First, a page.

The final and probably most controversial element is the skins.  Skins are for vehicles only so far and are basically camo schemes from different fronts and periods of the war.  They have no in game effect and are simply there to make your tanks look a little more interesting on the field.  Sadly SEGA have decided to stick a lot of these behind DLC walls like certain commanders.  Some skins and commanders can be unlocked again through play, simply by earning experience and levelling up, but the DLC list is massive at launch.  To own all of the launch DLC would cost you £42.94. many of these being single skins for vehicles at around £1.59 each for items that have no effect on gameplay.  The commanders shouldn't be DLC but at least they give you something in game unlike the skins. 
We can expect more in the future, mainly commanders which at least give you something in game that might change how you approach levels.

Outside of campaign missions you also have your usual suite of multiplayer modes and skirmish across several maps which can be played in winter and summer variants.  Multiplayer can be a maximum of 8 players competitively and as new and welcome feature you can automatch against AI teams for some cooperative comp stomping.

The third mode is theatre of war Relic's answer to the massive gaps in the games campaign story.  Basically this mode works by having you play sets of missions from a particular year of the war.  At launch we have the 1941 pack which features '41 era tanks and equipment, so Panzergrenadiers have Panzerbusche rifles instead of Panzerschrecks and KV-1 tanks are available.  Sadly this mode also means that several units and their variations aren't available for multiplayer, so KV tanks are theatre of war only folks.  Theatre of war packs have several missions ranging from cooperative maps, AI battles and solo challenge missions.  Completing these sadly do not unlock anything outside of some medals which sort of sucks.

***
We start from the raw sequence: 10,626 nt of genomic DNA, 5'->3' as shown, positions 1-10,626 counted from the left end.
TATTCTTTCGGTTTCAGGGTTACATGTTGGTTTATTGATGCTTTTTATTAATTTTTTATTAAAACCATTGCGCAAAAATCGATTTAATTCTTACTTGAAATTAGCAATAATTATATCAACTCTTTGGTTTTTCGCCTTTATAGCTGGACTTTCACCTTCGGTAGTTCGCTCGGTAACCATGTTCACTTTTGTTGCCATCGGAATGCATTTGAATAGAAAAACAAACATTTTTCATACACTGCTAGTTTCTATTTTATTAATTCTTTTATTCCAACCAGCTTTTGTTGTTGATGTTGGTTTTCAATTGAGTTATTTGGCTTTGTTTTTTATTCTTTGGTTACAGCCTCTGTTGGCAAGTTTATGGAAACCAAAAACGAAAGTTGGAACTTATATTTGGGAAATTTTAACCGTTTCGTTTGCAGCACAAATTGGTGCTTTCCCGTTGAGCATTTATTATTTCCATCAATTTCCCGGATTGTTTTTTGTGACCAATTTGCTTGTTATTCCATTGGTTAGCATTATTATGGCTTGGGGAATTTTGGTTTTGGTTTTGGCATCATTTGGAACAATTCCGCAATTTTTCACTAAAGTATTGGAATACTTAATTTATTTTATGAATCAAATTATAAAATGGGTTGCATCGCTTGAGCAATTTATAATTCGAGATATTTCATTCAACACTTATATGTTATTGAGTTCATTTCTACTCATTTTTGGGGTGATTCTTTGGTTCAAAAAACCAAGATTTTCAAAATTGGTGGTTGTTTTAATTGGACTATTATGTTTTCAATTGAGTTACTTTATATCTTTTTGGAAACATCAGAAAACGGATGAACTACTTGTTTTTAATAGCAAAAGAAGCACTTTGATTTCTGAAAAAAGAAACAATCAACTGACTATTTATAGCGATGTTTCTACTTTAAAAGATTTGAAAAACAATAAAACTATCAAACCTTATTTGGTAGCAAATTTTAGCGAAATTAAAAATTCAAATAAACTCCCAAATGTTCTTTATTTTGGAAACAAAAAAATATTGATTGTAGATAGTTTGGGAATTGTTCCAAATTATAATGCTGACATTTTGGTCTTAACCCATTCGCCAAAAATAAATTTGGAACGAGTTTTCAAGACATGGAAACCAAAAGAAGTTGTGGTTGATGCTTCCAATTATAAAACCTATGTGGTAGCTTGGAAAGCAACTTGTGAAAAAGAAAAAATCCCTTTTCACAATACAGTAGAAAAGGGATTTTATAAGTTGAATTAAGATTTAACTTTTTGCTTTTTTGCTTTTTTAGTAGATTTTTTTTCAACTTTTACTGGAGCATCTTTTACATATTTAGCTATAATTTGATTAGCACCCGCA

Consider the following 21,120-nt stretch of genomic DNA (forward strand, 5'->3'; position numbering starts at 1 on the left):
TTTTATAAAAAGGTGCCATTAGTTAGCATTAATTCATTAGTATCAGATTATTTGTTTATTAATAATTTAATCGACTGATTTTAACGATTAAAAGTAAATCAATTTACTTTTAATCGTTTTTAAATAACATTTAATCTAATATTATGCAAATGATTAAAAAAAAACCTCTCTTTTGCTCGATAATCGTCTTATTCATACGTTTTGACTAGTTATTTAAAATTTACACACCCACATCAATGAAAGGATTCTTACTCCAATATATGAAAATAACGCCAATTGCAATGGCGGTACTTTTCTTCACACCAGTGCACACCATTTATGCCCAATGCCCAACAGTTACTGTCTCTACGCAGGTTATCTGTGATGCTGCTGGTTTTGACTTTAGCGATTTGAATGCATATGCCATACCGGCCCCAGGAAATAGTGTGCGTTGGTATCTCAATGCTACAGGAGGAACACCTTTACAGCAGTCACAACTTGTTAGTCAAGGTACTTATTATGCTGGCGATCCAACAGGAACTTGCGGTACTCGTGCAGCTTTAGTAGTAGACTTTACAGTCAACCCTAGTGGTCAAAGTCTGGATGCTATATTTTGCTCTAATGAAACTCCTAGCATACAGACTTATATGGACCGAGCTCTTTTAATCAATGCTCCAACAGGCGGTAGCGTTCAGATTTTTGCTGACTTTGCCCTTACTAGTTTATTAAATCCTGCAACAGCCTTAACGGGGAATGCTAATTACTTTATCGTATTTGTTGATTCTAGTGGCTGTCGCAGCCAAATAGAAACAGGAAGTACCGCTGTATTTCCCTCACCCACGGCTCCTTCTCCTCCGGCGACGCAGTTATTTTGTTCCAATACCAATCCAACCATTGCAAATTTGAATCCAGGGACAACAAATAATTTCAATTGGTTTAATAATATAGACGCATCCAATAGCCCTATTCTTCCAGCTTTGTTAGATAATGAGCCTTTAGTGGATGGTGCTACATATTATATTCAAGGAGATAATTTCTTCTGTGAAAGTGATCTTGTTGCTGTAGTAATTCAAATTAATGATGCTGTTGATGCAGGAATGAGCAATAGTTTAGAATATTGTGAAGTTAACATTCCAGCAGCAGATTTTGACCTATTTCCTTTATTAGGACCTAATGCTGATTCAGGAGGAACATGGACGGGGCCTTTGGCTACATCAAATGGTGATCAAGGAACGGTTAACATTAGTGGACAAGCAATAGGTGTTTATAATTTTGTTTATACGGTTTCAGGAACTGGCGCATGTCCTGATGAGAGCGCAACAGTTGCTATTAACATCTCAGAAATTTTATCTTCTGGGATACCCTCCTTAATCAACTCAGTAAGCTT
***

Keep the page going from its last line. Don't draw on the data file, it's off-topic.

Sadly the KV-1 is unplayable in Skirmish and multiplayer
Graphically COH2 uses a heavily updated engine used in the original company of heroes.  It still looks very good by todays standards and the older engine means it works across a wider range of systems without compromising on the quality.  Obviously zooming in to see the expressions on your troops faces while they fight is fun to do when you have the luxury to simply watch and it's a chance to see the attention to detail on the uniforms and equipment.  Damage models look impressive and again the maps look great and ooze the atmosphere of the hellish warzone of Russia and beyond.

Dialogue is delivered with the same level of English voice acted cheese as the original game.  The Russian voice overs are clearly by North American actors since they mispronounce certain words specific to North America.  The Germans still sound like doctor strangelove if he cloned an army of himself prior to jumping ship.  Weapons sound great such as the Katyusha rockets or the long terrifying whistle of a mortar round.  Vehicles sound large and menacing and just generally fit the varied engines used in the period.  It all makes for a decent package sound wise even with the hammy voices.

Is the game a little rough around the edges in some areas? Yes, but it isn't a bad game it just makes a few mistakes here and there when it comes to DLC and locking out certain units from multiplayer.  The game has already offended many Russian gamers who see it as propaganda, but really the story isn't the best part of Company of Heroes 2, no it's the gameplay that makes it so much fun much like it's predecessor.  Expect a lot more content in coming year or so as they add more commanders, theatre of war packs and the inevitable expansion pack which Relic always brings out.

SCORE: 7.9/10 - The DLC really lets it down as does the artificial lock out of certain units.  If they allowed us to use whatever units we wanted similar to Tales of valour's unit swap system and didn't push DLC as much the score would be 8.5-9.0.